Jim Martin: Principle vs. cowardice

Despite running in a Deep South red state, the Democratic Senate candidate courageously takes some important positions at odds with the House Democratic leadership.

By Glenn Greenwald
Published October 17, 2008 11:02AM (EDT)

Jim Martin is the Democratic candidate for Senate in Georgia, challenging GOP incumbent Saxby Chambliss.  Though universally considered all year to have little chance of winning in this deep Southern red state, virtually all polls now show the race as extremely close if not tied, and Martin clearly has a very good chance to win.  Yesterday, Matt Stoller published an interview he conducted this week with Martin which contained this exchange:

Question: Do you have a position on FISA and government wiretapping?

Jim Martin: The threat of terrorism is real and the government should take all necessary measures to protect us. While I support the overall aims of the recent FISA bill, the inclusion of a provision granting amnesty to telecom providers who permitted the government to listen in on the conversations of Americans without a warrant troubles me. Because I do not believe that the government should craft policy that permits law breaking, I would not have supported the FISA bill that included telecom immunity.

Roughly 50% of Democrats in Congress voted for that bill, along with Nancy Pelosi, Steny Hoyer, and the entire top level of the House Democratic Congressional leadership.  Yet here is Martin -- running in a bright red state in the South, just a few weeks before a very tight election, knowing that all hard-core Democrats and liberals in that state are already supporting him and that there are only independents and disenchanted Republicans left to target -- and he chooses to respond to a somewhat vague question about FISA and wiretapping (in response to which he could easily have mouthed some unspecific and safe platitudes about balancing security and civil liberties) by instead going out of his way to volunteer that he opposes telecom immunity to such an extent that he would have voted against the FISA bill that the Bush administration, the GOP caucus and many leading Democrats were insisting was Absolutely Vital if we wanted to avoid being slaughtered by the Terrorists (as Stoller said by email: "Apparently the pro-telecom movement is very popular in San Francisco and Maryland but not so strong in Georgia. Who knew?").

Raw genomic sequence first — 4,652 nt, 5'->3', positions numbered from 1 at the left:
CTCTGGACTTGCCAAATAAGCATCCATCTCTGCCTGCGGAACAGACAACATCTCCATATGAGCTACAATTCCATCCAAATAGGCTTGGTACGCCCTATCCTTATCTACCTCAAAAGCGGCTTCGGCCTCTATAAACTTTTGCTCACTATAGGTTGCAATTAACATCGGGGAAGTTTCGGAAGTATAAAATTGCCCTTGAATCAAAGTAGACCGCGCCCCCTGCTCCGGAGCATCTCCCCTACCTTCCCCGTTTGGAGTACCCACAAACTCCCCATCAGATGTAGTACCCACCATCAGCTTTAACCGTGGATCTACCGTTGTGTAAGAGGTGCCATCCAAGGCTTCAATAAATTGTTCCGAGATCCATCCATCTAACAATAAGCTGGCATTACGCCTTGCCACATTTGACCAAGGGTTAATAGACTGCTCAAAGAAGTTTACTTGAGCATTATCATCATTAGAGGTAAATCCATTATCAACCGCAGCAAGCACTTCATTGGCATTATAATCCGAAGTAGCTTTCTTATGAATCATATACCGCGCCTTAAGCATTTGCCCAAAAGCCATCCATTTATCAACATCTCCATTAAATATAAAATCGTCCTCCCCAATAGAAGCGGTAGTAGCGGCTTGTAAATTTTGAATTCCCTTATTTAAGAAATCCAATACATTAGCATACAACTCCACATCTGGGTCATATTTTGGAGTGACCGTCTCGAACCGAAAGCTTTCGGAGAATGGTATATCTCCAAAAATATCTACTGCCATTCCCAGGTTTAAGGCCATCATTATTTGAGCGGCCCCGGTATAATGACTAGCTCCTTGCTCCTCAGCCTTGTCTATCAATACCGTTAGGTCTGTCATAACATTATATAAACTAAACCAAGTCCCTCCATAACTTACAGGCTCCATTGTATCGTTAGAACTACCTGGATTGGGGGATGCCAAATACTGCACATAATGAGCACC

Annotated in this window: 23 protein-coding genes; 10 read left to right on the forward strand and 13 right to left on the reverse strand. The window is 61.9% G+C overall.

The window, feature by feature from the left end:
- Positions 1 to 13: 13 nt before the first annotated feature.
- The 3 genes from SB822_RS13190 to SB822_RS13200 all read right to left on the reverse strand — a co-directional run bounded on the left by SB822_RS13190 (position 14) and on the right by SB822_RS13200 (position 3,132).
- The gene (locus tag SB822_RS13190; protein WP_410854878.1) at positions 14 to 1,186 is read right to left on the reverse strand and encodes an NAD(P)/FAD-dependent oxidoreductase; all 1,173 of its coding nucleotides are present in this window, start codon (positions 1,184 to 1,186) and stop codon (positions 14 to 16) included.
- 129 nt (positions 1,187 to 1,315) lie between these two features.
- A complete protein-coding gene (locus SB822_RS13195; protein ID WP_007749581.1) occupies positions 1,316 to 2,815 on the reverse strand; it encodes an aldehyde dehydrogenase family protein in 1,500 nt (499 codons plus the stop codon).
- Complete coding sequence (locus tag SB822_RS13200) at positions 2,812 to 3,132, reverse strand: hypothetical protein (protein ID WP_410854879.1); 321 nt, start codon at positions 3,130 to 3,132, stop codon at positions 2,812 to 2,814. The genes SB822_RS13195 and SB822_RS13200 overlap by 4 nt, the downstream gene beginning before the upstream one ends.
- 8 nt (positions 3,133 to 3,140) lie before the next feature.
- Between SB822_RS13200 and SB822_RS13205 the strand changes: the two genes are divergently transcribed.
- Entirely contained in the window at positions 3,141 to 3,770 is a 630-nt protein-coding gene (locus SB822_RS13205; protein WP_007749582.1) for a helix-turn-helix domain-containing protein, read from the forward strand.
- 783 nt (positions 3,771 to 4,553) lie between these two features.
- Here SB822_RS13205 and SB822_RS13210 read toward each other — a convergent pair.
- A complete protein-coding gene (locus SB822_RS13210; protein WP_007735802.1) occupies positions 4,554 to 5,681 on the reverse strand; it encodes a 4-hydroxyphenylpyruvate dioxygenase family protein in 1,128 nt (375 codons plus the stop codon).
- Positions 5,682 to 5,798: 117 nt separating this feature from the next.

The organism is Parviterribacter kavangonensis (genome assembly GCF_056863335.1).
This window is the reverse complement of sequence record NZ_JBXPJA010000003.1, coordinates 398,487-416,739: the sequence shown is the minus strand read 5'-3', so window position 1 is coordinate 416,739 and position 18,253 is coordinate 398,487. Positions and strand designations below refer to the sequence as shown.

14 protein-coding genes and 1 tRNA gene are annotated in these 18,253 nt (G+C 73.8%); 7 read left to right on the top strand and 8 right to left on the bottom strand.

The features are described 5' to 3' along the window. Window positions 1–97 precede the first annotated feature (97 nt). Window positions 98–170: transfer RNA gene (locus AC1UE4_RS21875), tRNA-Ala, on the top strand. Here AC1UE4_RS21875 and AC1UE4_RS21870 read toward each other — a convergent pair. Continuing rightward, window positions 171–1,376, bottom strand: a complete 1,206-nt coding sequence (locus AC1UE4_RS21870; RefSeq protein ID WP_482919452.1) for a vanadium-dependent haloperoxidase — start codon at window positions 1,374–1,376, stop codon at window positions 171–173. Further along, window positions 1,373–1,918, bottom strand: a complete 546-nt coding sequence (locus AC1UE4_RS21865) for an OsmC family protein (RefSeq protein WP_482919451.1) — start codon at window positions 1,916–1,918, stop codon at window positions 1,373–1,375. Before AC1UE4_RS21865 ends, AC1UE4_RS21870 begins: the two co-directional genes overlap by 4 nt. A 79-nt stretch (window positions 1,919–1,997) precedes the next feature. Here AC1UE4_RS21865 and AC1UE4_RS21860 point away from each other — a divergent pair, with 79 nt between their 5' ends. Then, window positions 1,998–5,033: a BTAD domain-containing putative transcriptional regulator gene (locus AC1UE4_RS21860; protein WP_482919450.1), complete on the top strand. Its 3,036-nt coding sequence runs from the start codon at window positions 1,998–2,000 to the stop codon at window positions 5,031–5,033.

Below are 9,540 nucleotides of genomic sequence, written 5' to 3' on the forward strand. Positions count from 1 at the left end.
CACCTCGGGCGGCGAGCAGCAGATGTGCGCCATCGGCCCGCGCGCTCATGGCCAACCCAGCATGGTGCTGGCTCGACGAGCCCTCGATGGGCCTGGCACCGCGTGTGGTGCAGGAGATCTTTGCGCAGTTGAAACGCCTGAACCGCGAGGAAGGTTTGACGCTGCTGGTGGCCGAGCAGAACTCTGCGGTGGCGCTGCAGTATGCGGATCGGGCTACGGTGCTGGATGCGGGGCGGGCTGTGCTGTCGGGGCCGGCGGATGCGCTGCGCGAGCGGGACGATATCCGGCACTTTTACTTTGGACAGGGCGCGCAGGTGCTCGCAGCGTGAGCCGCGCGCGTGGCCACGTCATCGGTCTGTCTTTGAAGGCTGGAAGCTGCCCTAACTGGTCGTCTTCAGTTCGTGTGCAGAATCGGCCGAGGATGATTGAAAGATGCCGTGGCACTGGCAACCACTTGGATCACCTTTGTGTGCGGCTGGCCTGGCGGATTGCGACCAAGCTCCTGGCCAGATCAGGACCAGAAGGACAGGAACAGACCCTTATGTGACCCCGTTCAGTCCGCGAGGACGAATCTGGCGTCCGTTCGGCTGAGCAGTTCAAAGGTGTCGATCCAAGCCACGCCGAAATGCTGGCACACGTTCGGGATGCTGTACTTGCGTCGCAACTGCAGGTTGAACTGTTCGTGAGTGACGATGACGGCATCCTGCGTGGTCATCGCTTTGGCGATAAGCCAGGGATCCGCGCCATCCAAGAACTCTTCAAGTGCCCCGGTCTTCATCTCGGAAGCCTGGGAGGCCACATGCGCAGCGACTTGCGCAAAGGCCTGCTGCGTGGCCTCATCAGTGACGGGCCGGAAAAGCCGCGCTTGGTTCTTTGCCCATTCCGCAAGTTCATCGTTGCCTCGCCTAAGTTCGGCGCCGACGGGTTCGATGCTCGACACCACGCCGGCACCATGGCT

And Martin's willingness to voice that position without even really being asked is particularly striking given that the sole notable political accomplishment of the incumbent whom Martin is challenging is this vile, fear-mongering, classic 2002 bin Laden/Hussein ad accusing Max Cleland of lacking the "courage to lead" because he opposed Bush's "homeland security" measures.  [Democratic Senate candidate Rick Noriega -- challenging the wretched GOP incumbent Jon Cornyn in Texas -- was similarly an outspoken opponent of the FISA bill, while Democratic House challenger Darcy Burner, in a split district, has been a leading critic of Congressional Democrats for supporting these FISA measures]. 

It's a good reminder that there are Congressional candidates who do not share the craven and cowardly attributes -- or the pro-surveillance-state and lawlessness-endorsing positions -- of the Democratic Congressional leadership.  Having members of Congress who oppose and criticize the Democratic leadership on these issues -- especially ones from purple and even red states and districts -- is a vital part of phase (2) that I described here the other day.  Martin's website is here and those wanting to donate can also do so here.

Glenn Greenwald

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